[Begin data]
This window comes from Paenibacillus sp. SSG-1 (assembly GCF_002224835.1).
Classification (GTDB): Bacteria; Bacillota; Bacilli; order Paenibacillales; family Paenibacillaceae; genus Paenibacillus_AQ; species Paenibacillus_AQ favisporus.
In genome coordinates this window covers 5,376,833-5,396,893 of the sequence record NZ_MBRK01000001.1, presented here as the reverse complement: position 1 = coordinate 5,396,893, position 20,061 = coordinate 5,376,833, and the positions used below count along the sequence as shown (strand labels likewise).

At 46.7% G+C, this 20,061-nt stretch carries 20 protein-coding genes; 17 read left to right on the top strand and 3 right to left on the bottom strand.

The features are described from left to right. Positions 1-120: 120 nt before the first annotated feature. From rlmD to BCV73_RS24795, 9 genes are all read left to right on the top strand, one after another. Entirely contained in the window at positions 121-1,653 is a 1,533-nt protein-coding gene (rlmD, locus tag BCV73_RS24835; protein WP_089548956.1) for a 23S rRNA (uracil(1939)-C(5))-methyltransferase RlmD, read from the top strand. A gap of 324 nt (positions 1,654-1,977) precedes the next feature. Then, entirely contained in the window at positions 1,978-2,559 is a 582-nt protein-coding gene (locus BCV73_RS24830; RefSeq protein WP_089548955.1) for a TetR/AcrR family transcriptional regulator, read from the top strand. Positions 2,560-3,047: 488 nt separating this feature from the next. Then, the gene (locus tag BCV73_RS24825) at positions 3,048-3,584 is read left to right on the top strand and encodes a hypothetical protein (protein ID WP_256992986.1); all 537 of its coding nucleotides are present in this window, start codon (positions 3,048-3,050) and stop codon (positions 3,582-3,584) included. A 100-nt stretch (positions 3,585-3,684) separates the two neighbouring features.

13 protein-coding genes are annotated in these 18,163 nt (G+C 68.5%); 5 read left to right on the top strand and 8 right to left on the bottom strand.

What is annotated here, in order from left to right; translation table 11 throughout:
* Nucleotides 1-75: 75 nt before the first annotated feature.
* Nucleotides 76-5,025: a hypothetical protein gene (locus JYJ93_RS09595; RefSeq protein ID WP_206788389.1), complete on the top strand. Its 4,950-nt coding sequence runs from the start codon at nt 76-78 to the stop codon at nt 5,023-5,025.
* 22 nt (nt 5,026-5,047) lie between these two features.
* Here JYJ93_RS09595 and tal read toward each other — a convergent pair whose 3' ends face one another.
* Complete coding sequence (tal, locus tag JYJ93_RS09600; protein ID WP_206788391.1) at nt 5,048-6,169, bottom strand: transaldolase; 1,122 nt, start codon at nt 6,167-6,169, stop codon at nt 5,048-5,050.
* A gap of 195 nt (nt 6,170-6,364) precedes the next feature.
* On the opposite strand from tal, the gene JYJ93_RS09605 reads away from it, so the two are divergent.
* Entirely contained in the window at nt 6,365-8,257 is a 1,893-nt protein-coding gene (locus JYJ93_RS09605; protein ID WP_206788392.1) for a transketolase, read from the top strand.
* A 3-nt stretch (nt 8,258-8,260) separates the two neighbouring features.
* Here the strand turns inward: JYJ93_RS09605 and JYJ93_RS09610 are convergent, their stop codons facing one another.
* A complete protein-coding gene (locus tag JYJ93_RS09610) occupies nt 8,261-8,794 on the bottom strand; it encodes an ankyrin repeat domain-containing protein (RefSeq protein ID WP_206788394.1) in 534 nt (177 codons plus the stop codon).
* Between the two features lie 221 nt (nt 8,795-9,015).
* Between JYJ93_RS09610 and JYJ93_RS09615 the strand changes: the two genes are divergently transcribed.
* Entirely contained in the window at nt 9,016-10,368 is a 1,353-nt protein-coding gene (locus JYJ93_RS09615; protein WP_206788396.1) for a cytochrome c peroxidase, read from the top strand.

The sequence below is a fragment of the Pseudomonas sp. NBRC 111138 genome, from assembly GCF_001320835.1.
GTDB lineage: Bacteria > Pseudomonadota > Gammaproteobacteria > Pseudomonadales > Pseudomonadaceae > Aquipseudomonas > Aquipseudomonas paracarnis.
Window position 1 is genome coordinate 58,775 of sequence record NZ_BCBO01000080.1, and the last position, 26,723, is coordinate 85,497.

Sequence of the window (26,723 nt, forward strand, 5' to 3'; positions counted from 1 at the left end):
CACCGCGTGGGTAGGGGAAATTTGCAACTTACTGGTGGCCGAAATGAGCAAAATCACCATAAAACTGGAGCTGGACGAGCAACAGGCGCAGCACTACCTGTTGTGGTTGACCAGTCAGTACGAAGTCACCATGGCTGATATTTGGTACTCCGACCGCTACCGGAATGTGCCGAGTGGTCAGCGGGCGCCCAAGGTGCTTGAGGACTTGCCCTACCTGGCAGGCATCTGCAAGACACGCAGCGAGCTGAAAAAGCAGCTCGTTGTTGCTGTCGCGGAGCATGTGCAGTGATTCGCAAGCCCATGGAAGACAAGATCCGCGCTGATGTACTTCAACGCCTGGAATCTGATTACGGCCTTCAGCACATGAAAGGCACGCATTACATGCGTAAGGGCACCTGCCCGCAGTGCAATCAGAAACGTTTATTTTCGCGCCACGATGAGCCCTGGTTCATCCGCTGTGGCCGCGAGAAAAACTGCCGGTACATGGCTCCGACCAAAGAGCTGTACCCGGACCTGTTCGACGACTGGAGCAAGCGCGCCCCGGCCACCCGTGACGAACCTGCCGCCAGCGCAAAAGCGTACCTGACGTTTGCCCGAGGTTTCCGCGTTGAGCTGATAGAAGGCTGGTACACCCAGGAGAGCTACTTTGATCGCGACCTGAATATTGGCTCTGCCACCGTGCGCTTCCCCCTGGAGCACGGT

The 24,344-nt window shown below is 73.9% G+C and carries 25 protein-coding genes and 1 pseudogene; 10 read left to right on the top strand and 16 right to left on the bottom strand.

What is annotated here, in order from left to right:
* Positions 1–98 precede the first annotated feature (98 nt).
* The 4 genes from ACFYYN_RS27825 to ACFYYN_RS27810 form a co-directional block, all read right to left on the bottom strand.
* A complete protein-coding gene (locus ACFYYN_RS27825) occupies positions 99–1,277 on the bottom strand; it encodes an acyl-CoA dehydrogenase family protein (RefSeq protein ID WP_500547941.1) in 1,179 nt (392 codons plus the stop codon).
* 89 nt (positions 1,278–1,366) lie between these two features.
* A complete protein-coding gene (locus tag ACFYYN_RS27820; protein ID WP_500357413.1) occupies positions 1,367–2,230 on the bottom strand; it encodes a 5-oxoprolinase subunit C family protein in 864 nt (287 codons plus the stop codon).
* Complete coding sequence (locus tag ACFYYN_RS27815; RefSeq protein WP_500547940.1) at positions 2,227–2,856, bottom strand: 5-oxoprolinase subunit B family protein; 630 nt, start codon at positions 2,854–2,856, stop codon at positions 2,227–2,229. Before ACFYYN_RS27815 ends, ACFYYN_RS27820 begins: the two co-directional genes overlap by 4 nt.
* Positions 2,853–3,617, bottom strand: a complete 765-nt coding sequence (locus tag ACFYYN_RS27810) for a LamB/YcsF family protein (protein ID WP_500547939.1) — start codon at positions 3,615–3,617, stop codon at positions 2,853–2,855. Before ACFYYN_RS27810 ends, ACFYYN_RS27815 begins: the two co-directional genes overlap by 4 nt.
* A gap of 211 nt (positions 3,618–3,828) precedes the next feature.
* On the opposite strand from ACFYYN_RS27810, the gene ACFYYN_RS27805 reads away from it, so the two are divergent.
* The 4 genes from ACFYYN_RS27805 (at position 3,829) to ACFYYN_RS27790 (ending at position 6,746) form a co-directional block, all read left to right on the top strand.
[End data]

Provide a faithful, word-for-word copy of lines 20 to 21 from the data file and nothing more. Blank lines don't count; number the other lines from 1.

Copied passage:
* Between JYJ93_RS09610 and JYJ93_RS09615 the strand changes: the two genes are divergently transcribed.
* Entirely contained in the window at nt 9,016-10,368 is a 1,353-nt protein-coding gene (locus JYJ93_RS09615; protein WP_206788396.1) for a cytochrome c peroxidase, read from the top strand.